Franz Ferdinand
Franz Ferdinand and wife Sophie shot dead 100 years ago today. Austro Hungarian official court photographer

It is exactly 100 years since Archduke Franz Ferdinand was assassinated, setting in motion a chain of events that would lead to World War One and the deaths of 37 million people.

Ferdinand was shot dead on 28 June, 1914 in Sarajevo by Gavrilo Princip, one of six assassins. His death directly led to Austria-Hungary declaring war in Serbia, which then dragged in the two countries' various allies, including Britain and Germany.

However, few people today realise the significance of his death. A survey by The Times WWI Centenary Facsimile found that 18% of Brits think the UK became involved in the conflict to stop Hitler and the Nazis.

Franz Ferdinand assassination
Riots the day after the assassination. Unknown/Creative Commons

While 69% of people know Franz Ferdinand was the Archduke of Austria-Hungary, just over half knew that Britain became involved in the war because of a treaty which obligated it to defend Belgium in the event of an attack.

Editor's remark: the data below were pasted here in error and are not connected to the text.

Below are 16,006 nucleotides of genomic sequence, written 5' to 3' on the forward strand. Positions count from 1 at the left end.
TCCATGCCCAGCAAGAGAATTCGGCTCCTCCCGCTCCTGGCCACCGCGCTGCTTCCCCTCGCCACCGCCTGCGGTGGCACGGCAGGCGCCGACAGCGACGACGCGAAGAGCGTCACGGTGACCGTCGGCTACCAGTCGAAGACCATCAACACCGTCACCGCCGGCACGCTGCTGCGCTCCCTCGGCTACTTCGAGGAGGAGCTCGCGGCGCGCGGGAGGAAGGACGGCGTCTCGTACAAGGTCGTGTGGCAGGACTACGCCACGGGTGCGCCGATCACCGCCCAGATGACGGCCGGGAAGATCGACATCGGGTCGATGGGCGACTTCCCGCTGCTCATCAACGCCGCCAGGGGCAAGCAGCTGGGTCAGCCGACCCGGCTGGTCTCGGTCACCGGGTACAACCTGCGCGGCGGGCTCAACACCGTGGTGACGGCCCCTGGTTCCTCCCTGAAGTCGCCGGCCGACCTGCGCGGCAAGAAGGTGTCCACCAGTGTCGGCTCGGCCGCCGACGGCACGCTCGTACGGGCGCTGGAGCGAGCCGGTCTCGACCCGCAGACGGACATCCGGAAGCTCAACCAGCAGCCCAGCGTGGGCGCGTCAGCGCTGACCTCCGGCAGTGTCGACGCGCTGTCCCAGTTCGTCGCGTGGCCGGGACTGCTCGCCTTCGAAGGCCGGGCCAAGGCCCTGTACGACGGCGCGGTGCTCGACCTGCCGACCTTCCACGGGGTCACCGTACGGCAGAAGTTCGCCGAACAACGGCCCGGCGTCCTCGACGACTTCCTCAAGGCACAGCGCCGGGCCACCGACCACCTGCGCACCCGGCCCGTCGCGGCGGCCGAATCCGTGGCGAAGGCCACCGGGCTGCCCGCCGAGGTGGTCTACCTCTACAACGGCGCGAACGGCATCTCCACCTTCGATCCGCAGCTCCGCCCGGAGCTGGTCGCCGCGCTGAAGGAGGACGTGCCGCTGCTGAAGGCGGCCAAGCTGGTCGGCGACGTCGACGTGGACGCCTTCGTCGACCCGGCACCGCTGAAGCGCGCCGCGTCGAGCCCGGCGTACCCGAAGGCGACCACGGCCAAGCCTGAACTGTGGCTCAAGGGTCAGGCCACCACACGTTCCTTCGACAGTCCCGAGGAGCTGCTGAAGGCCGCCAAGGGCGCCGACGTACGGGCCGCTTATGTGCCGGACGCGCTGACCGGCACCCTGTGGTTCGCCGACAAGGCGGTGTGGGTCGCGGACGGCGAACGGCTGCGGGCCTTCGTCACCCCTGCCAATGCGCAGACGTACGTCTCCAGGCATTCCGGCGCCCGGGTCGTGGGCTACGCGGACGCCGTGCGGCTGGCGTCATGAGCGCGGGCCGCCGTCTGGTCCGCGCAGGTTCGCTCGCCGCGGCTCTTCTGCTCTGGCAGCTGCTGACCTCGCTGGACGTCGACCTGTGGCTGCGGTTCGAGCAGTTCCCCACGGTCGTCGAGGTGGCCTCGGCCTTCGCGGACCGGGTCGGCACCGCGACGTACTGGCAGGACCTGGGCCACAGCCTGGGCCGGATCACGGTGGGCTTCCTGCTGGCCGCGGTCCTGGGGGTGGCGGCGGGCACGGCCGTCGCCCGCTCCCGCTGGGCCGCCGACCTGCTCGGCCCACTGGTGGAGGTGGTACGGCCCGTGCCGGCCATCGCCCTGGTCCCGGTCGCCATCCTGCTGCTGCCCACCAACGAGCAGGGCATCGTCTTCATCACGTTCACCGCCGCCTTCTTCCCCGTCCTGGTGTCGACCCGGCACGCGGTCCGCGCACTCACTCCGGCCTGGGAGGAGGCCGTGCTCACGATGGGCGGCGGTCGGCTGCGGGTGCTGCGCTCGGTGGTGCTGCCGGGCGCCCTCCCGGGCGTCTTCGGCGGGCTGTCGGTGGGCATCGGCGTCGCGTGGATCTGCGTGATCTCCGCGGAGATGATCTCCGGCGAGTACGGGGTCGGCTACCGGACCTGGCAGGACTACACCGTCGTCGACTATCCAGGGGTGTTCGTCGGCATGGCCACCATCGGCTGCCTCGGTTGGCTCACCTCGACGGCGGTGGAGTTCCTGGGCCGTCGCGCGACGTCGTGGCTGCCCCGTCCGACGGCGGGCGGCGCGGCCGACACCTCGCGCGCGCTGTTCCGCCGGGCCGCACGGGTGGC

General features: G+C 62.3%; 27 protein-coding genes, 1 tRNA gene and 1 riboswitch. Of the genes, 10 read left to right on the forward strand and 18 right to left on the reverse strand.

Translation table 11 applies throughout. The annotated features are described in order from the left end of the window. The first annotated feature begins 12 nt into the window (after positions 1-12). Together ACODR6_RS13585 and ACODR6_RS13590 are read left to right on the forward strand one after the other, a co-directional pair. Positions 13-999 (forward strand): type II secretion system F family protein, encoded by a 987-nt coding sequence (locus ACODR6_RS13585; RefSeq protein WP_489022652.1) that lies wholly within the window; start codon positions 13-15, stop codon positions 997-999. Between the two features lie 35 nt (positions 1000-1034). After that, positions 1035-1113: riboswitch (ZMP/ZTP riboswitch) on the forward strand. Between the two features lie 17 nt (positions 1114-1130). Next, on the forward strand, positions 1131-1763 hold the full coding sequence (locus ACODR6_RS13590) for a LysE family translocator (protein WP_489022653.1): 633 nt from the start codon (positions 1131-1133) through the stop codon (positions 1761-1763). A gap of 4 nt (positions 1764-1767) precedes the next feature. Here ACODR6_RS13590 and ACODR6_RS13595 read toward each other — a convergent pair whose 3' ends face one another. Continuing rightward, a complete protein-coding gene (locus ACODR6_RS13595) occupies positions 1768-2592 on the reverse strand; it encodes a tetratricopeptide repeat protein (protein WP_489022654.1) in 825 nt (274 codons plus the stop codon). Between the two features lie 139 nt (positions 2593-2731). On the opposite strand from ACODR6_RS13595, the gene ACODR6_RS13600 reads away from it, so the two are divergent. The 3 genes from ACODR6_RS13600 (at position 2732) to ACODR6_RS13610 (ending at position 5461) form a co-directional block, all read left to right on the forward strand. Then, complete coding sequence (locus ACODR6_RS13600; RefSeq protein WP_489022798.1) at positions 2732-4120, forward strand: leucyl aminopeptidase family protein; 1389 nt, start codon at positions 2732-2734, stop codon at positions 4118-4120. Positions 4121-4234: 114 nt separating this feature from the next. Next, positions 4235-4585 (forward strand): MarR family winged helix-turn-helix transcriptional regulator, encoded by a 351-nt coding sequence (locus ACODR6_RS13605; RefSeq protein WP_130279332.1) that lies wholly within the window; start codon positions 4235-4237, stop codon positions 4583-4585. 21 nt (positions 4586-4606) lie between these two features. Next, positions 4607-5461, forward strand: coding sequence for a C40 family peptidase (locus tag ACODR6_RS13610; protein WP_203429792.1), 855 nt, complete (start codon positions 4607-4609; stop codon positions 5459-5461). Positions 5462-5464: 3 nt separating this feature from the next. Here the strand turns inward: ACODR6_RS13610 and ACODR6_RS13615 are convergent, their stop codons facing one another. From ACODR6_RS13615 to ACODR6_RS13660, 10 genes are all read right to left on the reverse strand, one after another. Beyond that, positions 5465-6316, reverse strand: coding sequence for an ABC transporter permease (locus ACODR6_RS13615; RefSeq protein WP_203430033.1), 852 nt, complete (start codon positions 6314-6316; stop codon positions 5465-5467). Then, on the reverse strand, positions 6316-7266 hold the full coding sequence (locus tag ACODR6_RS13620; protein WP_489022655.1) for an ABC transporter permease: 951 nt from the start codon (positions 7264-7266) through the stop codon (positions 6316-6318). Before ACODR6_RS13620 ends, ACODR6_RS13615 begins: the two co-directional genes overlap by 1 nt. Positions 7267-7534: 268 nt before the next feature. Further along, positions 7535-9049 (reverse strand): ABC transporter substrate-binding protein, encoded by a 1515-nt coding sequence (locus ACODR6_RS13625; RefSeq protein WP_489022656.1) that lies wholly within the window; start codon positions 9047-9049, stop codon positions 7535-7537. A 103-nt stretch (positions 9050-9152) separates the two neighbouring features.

But what were the events that led up to Ferdinand's assassination?

Sarajevo, in Bosnia, had been annexed by Austria-Hungary in 1908. Bosnians wanted to separate and join Serbia, and tensions mounted for another six years.

In 2014, Ferdinand, the heir to the throne, was visiting to insect the army with his wife. They arrived by train and were then driven along Appel Quay.

The assassins first tried to kill him with a bomb that was thrown at the car. The assassin was arrested and Ferdinand decided to abandon the visit and return home by a different route – something his driver was never told.

Gavrilo Princip
Princip sits in the centre of the front row at the trial in Sarajevo, 1914. Unknown/Creative Commons

As he drove along the original route, he was told to turn around. The car stopped right in front of Princip who had thought the plan had failed. Princip took out his gun and shot Ferdinand in the head, hitting him in the jugular vein. Ferdinand's wife Sophie was also shot and killed.

Within six weeks powers across Europe had descended into war, with Austria-Hungary joined by Germany and Italy, and the Serbia joined by Russia and its allies, France and Britain.

While Ferdinand's assassination is seen as the catalyst for WWI, many other causes have been cited as catalysing the war. Most historians agree that the war resulted from nationalism, imperialism, militarism and alliances.

Princip was arrested and stood trial for the assassination. He was too young to be given the death penalty, at 19 years old, and was instead sentenced to 20 years in jail. He died from tuberculosis on 23 April, 1918, just a few months before the end of the war.